We’re big believers in the philosophy that playtime is for everyone—and fortunately, Chicagoland’s biggest and best children’s museums seem to agree. These award-winning spots have created special opportunities for kids with special needs to come and play, without fear of judgment or any lack of accessibility.
Chicago Children’s Museum’s Play for All invites families to come a little early on a Saturday for some special time in the museum. The entire museum is wheelchair accessible, and assistive devices, like sound-reducing headphones and personal museum schedules, are available at the front desk. For kids with developmental disabilities, download a Storybook Guide or Therapeutic Play Guide from the website to help structure your visit. Registration for Play for All is required, and admission is free for the first 250 visitors.
Chicago Children’s Museum, 700 E. Grand Ave. at Navy Pier, Chicago. (312) 527-1000.
Kohl Children’s Museum takes pride in its multi-sensory experiences, which allow all guests with any level of physical, visual, auditory and cognitive ability to experience the museum (all indoor and outdoor spaces are also ADA-compliant). In addition, it’s worked with community organizations such as hospitals and therapy providers, to create Everyone at Play, Sunday morning opportunities for kids with special needs to play in calm, creative, collaborative ways.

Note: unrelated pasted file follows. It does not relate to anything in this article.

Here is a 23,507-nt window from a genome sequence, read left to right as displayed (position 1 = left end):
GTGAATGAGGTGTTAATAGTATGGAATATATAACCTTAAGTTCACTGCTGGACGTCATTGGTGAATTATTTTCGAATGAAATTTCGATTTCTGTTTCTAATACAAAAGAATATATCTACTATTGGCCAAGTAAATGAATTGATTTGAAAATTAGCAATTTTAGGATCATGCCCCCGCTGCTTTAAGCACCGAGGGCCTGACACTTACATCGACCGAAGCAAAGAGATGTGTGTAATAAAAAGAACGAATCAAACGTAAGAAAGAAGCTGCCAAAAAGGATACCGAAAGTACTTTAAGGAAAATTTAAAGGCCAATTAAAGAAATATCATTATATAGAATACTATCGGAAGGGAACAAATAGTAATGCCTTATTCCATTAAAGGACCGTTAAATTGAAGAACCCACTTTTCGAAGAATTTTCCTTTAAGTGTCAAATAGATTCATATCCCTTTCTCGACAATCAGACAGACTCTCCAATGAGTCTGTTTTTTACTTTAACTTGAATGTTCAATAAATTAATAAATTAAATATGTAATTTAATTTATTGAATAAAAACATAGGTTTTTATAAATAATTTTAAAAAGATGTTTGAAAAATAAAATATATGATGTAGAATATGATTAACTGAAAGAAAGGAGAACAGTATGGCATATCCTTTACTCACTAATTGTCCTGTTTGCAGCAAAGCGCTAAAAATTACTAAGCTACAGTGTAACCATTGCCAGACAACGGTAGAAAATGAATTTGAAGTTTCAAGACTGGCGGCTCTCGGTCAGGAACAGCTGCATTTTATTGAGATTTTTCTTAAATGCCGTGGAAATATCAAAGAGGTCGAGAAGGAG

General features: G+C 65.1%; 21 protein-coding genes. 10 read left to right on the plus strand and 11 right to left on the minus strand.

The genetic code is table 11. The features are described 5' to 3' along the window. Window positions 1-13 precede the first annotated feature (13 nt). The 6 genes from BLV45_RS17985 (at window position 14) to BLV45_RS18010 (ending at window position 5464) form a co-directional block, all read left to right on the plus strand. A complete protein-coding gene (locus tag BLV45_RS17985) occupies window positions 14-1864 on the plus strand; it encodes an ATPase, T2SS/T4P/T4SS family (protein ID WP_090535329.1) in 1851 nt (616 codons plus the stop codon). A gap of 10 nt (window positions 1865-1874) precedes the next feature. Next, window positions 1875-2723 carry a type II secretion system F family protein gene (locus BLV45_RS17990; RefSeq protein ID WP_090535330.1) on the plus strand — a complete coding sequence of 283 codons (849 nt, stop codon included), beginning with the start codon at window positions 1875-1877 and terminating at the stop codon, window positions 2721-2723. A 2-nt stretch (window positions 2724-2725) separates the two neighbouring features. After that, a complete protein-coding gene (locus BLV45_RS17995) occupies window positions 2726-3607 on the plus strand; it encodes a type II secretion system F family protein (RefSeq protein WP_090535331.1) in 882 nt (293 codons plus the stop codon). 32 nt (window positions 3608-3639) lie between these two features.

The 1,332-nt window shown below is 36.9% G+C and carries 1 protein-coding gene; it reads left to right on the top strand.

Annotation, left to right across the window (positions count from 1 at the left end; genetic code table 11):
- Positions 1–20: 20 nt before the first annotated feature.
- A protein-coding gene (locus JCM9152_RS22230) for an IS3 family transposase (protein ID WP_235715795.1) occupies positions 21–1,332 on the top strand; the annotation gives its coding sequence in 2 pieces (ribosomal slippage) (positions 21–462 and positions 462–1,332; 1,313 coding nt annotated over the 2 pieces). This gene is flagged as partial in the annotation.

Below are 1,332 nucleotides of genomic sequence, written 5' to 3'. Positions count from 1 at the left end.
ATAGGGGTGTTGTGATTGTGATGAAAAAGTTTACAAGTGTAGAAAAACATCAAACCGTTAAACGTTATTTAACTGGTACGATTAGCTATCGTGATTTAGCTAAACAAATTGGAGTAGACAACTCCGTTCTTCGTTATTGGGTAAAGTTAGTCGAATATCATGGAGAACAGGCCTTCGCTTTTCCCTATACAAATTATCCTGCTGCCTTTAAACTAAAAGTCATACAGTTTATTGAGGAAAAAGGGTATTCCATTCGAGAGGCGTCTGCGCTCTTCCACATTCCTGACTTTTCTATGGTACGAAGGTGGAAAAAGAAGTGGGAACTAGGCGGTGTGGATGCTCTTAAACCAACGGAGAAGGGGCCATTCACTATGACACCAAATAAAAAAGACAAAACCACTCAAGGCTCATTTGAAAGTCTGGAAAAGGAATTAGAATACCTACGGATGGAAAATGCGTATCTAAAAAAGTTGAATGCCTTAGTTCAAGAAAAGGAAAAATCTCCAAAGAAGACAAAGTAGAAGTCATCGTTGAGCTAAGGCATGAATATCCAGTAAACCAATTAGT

Kohl Children’s Museum, 2100 Patriot Blvd., Glenview. (847) 832-6600.
In the Western suburbs, DuPage Children’s Museum has a specially designed respite room for kids with special needs who might need a sensory break as well as adaptive equipment. On Third Thursdays, the museum designates special time for families of children with special needs, including mobility and visual impairments. Accommodations are made so that all kids can participate in activities, and there are additional resources to help visitors shape their visits.
DuPage Children’s Museum, 301 N. Washington St., Naperville. (630) 637-8000.